When I got my offer from UBS, I accepted immediately and had peace of mind for the rest of my senior year at Michigan. Moving to San Francisco was the best decision I've ever made – I absolutely love it here and I want to stay for a very long time.

What advice do you have for a high school grad who wants a role like yours in the game industry one day?
I would say … take as many finance, accounting, and strategy-related classes as possible in college, but take a break and play some video games with your friends as well!

For this specific role in Corp Dev, we don't hire straight from undergrad, so it's important that the first job you take after college is in investment banking, venture capital, or consulting. Most people in my role come straight from investment banks. To get into investment banking is another story, but working hard and showing an interest in finance is key to getting to this job.

The video game aspect of the role is important, but less crucial than the finance portion. The job is much more interesting and exciting if you like to play video games and can talk intelligently about the industry, but you also have to have the finance skills to match your passion.

Finally, networking is a big part of this role. I would encourage high school grads to start learning how to network and how to leverage a network effectively. Go to career fairs, talk with your professors, meet everyone in your class, and join clubs that interest you.

With all the emphasis you’re putting on gaming, I’m going to assume you play as well! What games are you playing right now?
Right now, I love SSX. I haven't been able to go snowboarding much this winter, so SSX has been filling that void. I'm also obsessed with the Need for Speed franchise – probably because I'm a bit of a speed demon myself.

I'm pretty competitive, so I tend to prefer games where there is a clear winner. I also love Bejeweled Blitz when I have a few extra minutes to spare during the day and I'm also trying to get better at FIFA.

Do you have any interesting side hobbies?
I've been playing tennis competitively since I was kid. I also caught the running bug since moving to SF and in the last three years I've done nine half-marathons and one full marathon. I trained for a couple of those races with Team in Training, which is a non-profit organization that helps people train for races while raising money for the Leukemia and Lymphoma Society. I also love to snowboard and hike. My brother and I hiked Half Dome together, and I'm trying to convince him to hike Mt. Kilimanjaro with me at some point.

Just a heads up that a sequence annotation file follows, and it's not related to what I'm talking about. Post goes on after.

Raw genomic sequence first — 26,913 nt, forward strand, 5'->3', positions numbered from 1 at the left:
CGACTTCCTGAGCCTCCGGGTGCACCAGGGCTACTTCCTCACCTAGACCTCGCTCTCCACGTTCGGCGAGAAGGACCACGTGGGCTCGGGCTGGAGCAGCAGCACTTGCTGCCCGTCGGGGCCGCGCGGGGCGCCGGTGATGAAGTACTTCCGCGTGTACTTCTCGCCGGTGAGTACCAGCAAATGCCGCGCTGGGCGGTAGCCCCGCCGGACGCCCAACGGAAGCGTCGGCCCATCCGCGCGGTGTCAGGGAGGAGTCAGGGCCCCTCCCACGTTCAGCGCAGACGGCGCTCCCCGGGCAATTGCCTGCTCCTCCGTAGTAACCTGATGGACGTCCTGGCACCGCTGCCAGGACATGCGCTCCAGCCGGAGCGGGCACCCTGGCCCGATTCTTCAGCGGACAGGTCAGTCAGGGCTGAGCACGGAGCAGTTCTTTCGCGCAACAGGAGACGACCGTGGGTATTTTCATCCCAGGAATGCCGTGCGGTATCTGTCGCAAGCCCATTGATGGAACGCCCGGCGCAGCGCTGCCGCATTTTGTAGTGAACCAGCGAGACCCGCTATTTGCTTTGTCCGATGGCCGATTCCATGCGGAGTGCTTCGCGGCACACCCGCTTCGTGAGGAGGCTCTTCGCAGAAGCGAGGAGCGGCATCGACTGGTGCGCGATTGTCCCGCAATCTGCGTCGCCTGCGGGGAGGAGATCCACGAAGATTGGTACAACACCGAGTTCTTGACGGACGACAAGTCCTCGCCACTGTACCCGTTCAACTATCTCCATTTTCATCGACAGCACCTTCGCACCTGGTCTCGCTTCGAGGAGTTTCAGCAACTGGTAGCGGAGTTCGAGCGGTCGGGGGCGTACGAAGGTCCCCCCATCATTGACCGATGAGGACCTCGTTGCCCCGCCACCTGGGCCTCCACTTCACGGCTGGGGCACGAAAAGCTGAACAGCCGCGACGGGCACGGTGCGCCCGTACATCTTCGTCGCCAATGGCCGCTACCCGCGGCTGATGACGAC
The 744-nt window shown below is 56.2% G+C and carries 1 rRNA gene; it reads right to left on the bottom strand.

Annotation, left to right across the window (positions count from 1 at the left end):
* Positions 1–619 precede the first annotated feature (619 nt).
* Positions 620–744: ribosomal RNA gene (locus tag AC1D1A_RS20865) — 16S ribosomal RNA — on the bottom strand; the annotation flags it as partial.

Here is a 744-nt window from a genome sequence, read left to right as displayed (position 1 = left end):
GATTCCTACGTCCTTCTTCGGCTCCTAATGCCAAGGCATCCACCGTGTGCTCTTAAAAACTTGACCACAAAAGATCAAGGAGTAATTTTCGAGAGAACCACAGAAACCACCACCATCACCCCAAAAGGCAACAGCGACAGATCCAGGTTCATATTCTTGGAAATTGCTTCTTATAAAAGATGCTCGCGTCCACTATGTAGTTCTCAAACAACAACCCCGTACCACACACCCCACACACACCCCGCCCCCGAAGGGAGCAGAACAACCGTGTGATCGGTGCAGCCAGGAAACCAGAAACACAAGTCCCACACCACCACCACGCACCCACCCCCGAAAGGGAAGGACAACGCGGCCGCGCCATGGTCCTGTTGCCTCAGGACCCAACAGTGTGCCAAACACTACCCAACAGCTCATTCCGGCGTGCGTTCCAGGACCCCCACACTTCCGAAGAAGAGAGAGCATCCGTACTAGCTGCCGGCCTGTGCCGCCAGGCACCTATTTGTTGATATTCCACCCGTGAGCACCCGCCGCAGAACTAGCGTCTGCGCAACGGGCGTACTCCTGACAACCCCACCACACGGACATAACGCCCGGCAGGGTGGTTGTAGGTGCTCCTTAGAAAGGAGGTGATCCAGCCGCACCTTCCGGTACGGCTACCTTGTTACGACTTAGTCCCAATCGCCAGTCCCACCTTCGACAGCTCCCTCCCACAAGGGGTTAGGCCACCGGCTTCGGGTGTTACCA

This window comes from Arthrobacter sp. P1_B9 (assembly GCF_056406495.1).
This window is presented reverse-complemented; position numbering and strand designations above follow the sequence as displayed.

What's a typical day like for you? Are you always busy, or just when there’s an acquisition going on?
There's always something to do, but the busy times come in waves depending on deal activity. Typically, my time is split between the outward-facing stuff – like meeting with game companies, going to networking events, and talking with bankers and VC's – and the deal stuff – like financial modeling, presentations, and diligence.

When I'm not working on a live deal, the outward-facing activities take up a lot more of my time. Also, even if I'm not working on a deal, we're always evaluating companies that come our way and we often create presentations on a particular genre of gaming to bring to our business unit leaders.

When there is a live deal going on, my days are spent working on the financial models and valuation for the target (which are put into presentations) and chatting with finance, HR, legal, tax, and IT to talk about issues and implications of the deal. I'm also in constant communication with the target company to get the deal done efficiently.

That’s it. Thanks for doing this!
No problem! Glad to help!


Is there a specific video game job you'd like to know more about? Let us know in the comments! Plus, check out our interview with Senior Director of Business Systems and Technology, Jeff Bradburn, for more insight into the industry.